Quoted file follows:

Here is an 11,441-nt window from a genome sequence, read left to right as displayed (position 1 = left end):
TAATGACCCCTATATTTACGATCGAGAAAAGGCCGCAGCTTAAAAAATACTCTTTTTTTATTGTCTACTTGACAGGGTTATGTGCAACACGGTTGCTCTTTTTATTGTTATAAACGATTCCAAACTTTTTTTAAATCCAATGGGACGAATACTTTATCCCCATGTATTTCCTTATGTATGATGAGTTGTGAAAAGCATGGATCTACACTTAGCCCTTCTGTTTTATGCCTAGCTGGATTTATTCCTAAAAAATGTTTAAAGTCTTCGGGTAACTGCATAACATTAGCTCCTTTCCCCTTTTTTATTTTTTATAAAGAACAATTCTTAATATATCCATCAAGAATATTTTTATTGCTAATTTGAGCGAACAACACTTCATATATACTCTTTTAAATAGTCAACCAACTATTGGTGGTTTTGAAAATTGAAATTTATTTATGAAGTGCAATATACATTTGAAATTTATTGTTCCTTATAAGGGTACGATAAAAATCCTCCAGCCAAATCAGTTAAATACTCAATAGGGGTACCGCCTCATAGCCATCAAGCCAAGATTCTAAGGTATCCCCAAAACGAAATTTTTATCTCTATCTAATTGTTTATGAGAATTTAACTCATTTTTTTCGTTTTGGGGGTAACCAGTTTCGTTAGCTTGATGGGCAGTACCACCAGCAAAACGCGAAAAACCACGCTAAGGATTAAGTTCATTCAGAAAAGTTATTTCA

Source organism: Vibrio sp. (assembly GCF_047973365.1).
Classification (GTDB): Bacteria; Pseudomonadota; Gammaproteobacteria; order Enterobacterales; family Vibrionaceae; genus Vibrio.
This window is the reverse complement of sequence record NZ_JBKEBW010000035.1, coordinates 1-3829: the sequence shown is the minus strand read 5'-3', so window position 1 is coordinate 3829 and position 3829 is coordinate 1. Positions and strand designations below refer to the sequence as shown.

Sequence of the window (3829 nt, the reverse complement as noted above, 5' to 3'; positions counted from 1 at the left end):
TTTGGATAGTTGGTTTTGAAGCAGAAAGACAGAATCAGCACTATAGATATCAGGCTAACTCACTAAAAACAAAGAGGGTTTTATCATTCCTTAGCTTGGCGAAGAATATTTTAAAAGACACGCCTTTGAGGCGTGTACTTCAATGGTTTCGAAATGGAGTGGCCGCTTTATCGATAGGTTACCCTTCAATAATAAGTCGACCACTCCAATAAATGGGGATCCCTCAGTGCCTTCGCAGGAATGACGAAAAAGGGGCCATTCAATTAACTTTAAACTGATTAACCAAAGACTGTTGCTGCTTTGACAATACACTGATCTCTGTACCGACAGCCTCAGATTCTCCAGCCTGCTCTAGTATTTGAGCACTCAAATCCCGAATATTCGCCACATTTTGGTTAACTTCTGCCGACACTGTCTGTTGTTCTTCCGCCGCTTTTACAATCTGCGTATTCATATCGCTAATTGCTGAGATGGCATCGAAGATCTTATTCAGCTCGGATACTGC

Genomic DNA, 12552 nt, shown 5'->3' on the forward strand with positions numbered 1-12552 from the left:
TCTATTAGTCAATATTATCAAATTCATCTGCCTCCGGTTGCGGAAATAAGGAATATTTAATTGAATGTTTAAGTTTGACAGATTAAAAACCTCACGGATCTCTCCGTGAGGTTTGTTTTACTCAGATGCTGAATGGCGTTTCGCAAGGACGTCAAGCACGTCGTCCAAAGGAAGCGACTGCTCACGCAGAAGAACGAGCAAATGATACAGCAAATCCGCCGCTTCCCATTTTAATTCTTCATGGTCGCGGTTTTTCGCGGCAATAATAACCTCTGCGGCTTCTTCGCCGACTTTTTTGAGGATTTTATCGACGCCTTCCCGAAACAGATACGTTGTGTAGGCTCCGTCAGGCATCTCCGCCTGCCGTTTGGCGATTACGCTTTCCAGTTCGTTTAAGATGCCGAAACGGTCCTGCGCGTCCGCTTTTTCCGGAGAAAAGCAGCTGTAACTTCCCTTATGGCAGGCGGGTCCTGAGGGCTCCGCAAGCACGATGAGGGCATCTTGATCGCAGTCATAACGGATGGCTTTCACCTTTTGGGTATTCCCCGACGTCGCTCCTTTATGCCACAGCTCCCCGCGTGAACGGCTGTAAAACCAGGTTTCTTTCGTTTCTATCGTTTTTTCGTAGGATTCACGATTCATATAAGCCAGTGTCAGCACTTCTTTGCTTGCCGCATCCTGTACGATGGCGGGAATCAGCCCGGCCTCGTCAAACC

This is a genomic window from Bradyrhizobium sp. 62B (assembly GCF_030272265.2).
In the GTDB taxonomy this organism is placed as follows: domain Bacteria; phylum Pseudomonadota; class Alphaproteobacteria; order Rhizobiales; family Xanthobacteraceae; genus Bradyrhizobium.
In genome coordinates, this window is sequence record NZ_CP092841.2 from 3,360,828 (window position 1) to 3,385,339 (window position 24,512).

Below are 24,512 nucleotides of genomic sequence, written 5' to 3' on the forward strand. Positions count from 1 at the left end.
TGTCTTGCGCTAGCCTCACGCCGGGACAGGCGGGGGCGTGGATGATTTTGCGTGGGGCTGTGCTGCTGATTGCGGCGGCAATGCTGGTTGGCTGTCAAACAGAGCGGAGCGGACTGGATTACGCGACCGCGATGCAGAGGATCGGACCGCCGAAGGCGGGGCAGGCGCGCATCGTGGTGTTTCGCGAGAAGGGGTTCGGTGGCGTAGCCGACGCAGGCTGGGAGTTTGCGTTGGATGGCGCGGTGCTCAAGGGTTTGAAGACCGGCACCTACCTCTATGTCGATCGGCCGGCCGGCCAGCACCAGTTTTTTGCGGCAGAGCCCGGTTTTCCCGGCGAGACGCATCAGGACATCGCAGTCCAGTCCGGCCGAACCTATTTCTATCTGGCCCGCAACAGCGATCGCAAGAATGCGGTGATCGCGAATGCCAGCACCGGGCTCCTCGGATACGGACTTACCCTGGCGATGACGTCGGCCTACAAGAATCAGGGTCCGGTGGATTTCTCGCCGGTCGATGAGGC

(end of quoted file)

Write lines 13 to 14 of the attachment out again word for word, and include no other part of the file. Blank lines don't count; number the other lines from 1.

Below are 24,512 nucleotides of genomic sequence, written 5' to 3' on the forward strand. Positions count from 1 at the left end.
TGTCTTGCGCTAGCCTCACGCCGGGACAGGCGGGGGCGTGGATGATTTTGCGTGGGGCTGTGCTGCTGATTGCGGCGGCAATGCTGGTTGGCTGTCAAACAGAGCGGAGCGGACTGGATTACGCGACCGCGATGCAGAGGATCGGACCGCCGAAGGCGGGGCAGGCGCGCATCGTGGTGTTTCGCGAGAAGGGGTTCGGTGGCGTAGCCGACGCAGGCTGGGAGTTTGCGTTGGATGGCGCGGTGCTCAAGGGTTTGAAGACCGGCACCTACCTCTATGTCGATCGGCCGGCCGGCCAGCACCAGTTTTTTGCGGCAGAGCCCGGTTTTCCCGGCGAGACGCATCAGGACATCGCAGTCCAGTCCGGCCGAACCTATTTCTATCTGGCCCGCAACAGCGATCGCAAGAATGCGGTGATCGCGAATGCCAGCACCGGGCTCCTCGGATACGGACTTACCCTGGCGATGACGTCGGCCTACAAGAATCAGGGTCCGGTGGATTTCTCGCCGGTCGATGAGGC